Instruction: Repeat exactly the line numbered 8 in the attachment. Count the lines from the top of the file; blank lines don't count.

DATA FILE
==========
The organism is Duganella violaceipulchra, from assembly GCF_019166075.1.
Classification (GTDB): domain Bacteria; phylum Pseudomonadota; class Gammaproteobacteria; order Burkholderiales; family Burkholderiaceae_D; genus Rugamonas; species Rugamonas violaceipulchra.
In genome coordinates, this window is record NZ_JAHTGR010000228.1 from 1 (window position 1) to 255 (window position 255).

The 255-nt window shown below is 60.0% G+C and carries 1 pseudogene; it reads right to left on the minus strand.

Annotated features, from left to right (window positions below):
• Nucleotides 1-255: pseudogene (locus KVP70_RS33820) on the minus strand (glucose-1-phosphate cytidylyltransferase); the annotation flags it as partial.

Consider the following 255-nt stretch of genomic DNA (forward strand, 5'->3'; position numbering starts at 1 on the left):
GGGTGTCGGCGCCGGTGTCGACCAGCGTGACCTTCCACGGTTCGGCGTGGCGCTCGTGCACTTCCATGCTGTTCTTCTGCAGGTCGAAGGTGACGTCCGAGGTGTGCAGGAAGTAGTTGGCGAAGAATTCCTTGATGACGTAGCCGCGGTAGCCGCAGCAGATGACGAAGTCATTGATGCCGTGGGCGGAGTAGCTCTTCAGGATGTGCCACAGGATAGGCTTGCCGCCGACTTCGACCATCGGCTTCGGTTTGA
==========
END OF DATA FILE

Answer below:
GGGTGTCGGCGCCGGTGTCGACCAGCGTGACCTTCCACGGTTCGGCGTGGCGCTCGTGCACTTCCATGCTGTTCTTCTGCAGGTCGAAGGTGACGTCCGAGGTGTGCAGGAAGTAGTTGGCGAAGAATTCCTTGATGACGTAGCCGCGGTAGCCGCAGCAGATGACGAAGTCATTGATGCCGTGGGCGGAGTAGCTCTTCAGGATGTGCCACAGGATAGGCTTGCCGCCGACTTCGACCATCGGCTTCGGTTTGA